In the aftermath of the Texas church shooting there’s been the usual amount of soul searching and demands that somebody “do something” about gun violence. And as always happens, the usual list of suspects begins proposing the same old solutions which wouldn’t have done anything to stop the guy. (Though in this case, we have at least learned about problems in the military reporting system for disciplinary action which may be helpful.) But the various partial bans and paperwork traps aren’t going to affect most of these worst case scenarios.
That doesn’t apply to quite everyone, though. Enter David Scharfenberg, editorial writer for the Boston Globe. He’s got a plan to suggest which would actually change the world. (Or at least the country.) David bravely admits that an “assault weapon” ban only applies to a tiny sliver of gun crimes and more background checks won’t impact all of the guns currently in circulation, both legal and illegal. From there he boldly steps forward to suggest what most of the Democrats are probably already thinking but don’t have the spine to say aloud. In a column simply titled, Hand Over Your Weapons, David proposes just that: a massive confiscation program.
On occasion, though, leading Democrats will make oblique reference to a more sweeping policy change: seizing a huge number of weapons from law-abiding citizens…
The logic of gun control lies, at bottom, in substantially reducing the number of deadly weapons on the street — and confiscation is far and away the most effective approach. Is there any conceivable turn of events in our politics that could make confiscation happen? And what would a mass seizure look like?
Here in the United States, interest in large-scale gun buybacks — both voluntary and involuntary — has mounted with each mass shooting. Matt Miller, a journalist and onetime senior fellow with the left-leaning Center for American Progress, has proposed what he calls a “massive, debt-financed” buyback.
The idea is to supersize the small-scale, voluntary buybacks that happen in American cities — offering hundreds of dollars more per weapon in a bid to make them more effective. “Instead of $200 a gun, Uncle Sam might offer $500,” Miller wrote, in an opinion piece in the Washington Post after Sandy Hook. “After all, overpaying powerful constituencies to achieve public policy goals is a time-honored American tradition; we do it every day with Medicare drug benefits and defense contractors, to name just two.”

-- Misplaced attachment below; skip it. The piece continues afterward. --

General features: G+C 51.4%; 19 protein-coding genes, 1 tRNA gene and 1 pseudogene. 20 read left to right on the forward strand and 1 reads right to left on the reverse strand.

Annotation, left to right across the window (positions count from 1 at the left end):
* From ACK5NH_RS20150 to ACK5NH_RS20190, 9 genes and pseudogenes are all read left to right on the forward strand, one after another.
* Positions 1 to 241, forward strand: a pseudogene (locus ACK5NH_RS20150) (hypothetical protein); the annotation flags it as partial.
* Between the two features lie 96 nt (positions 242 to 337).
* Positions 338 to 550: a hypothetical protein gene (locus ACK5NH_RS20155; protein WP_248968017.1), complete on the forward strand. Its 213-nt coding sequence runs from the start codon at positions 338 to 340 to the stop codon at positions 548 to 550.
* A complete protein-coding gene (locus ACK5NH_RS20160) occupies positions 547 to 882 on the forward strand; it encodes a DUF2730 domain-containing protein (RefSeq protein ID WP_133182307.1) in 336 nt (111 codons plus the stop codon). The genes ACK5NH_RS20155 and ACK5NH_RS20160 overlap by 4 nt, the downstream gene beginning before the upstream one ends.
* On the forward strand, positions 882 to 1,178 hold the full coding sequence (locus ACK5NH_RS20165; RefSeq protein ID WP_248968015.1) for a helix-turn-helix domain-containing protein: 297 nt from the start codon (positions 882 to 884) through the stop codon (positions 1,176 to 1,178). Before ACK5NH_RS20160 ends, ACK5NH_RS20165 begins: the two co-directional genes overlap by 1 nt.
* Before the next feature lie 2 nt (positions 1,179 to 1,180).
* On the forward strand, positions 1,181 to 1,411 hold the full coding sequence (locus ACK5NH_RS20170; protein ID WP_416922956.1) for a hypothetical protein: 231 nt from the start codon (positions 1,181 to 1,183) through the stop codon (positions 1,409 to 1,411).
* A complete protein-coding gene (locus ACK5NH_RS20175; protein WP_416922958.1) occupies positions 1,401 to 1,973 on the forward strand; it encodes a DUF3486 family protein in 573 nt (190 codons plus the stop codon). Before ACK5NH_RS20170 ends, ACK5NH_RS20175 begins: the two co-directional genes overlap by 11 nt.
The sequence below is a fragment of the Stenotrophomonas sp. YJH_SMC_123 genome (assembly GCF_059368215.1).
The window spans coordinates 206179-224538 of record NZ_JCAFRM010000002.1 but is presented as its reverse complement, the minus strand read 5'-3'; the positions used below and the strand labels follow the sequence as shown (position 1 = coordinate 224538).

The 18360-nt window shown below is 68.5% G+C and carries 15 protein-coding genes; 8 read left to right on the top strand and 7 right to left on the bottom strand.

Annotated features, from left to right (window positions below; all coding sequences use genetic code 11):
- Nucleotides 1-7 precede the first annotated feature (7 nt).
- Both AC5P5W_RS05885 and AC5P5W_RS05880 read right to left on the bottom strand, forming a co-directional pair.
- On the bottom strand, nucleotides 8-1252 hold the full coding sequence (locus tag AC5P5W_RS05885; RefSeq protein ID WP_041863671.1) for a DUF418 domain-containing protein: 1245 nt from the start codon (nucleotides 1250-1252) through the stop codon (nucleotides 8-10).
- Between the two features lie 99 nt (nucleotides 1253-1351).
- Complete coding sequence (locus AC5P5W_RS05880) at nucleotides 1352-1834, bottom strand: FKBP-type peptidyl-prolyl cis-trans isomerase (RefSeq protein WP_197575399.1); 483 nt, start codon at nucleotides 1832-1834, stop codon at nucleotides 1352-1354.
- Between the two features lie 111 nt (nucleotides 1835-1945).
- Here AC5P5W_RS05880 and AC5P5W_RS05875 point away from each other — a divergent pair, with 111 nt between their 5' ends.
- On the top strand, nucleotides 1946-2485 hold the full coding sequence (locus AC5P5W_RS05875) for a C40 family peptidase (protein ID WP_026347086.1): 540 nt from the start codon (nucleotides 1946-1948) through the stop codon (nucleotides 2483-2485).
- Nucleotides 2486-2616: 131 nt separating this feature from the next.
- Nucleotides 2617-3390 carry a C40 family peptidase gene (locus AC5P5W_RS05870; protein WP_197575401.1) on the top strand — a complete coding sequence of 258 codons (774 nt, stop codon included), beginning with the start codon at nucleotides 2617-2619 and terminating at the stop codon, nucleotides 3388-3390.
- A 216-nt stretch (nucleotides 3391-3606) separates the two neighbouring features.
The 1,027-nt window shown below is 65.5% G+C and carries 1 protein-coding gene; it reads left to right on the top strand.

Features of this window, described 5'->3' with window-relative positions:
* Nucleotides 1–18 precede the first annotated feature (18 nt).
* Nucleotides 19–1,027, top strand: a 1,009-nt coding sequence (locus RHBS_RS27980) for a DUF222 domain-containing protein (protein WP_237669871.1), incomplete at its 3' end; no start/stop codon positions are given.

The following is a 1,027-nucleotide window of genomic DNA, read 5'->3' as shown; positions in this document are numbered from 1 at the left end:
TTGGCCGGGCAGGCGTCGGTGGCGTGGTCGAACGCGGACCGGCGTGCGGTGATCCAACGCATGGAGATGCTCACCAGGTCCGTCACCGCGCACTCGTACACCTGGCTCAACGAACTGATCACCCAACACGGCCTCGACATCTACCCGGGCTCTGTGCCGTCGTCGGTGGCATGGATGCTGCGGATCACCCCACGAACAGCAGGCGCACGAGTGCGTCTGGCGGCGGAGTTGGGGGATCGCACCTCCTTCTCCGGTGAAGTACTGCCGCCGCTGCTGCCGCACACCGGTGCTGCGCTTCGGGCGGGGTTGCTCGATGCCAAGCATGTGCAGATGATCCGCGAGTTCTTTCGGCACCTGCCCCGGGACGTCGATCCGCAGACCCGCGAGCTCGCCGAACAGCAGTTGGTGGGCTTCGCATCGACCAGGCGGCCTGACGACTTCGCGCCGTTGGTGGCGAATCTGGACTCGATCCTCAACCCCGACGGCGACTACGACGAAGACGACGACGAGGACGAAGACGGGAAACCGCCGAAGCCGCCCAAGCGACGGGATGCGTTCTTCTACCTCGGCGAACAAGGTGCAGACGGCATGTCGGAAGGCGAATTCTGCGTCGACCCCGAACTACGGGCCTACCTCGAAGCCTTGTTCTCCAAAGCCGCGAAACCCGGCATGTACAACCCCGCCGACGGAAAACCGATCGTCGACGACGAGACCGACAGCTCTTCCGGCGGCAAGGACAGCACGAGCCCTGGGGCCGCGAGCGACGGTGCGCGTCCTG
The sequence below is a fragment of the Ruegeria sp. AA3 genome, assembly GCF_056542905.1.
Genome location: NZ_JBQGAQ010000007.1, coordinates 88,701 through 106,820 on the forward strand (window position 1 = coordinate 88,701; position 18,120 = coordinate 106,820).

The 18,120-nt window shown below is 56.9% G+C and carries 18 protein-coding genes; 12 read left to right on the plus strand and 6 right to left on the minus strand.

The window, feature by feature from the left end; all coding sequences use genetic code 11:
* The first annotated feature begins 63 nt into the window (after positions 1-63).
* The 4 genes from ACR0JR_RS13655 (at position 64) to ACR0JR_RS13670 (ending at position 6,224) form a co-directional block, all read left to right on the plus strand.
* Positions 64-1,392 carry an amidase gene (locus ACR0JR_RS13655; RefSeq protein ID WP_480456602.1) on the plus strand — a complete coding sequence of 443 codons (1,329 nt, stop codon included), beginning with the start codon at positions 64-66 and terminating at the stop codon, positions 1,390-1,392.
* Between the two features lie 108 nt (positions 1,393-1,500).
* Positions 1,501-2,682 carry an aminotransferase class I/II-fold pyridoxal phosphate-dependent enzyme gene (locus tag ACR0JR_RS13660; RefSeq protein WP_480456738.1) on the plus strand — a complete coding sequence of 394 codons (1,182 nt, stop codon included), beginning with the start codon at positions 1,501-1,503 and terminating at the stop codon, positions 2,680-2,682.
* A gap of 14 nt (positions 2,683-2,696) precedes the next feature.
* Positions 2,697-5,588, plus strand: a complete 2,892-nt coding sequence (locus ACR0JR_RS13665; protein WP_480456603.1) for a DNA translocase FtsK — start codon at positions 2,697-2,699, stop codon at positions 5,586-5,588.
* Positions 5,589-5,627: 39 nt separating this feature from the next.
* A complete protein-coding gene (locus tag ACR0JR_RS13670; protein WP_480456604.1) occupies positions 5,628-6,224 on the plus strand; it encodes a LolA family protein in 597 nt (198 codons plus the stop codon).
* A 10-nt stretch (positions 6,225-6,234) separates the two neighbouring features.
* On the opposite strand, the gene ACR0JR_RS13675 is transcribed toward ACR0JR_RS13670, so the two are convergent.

Just to prove the take-no-prisoners attitude on display, the author goes on later in the article to admit that the Second Amendment is a major barrier to any successful confiscation program. He stops short of calling for the repeal of it, but the implication is fairly clear.
But until then, David seems enamored of the idea of gun buybacks, assuring us that if the government just ups the price far enough the guns will come rolling in. The number of reasons why this is absurd is too large to list them all here, but let’s just hit the high points. First of all, they never work. We’ve covered this here before and the stories are uniformly the same. The only people who show up are turning in broken firearms, antiques in poor condition or home-made contraptions to get a few bucks for them and avoid a potential disposal problem. People with good, functioning firearms they enjoy are not going to turn them in.
But what if we jack up the price as David suggests? $500 might not do it because many of us have weapons which cost significantly more than that. How about $1,000? In theory, we’ll eventually reach a price where lots of people will show up to turn them in. But since you haven’t repealed the Second Amendment and banned the sale of weapons, we’re just going to be taking your cash, going out to buy brand new firearms and pocketing the rest of the money.
And you know who else isn’t going to show up at one of these events in most cases no matter how much you raise the price? Criminals. They seem to have this unexplainable mistrust of events where a bunch of cops are standing around waiting to collect weapons from you. They don’t buy their guns at a gun shop and they don’t sell them to cops. It’s a funny old world, I know.
In any event, even though this proposition is doomed to failure, in addition to being offensive, I wanted to make sure you all saw it. That sentiment is still out there in liberal America. It’s never been about “reasonable restrictions” under the covers. The end goal is and has always been to get rid of every lawfully owned firearm in the country. And that’s why you never give them an inch, because the mile they actually want is a long and ugly road.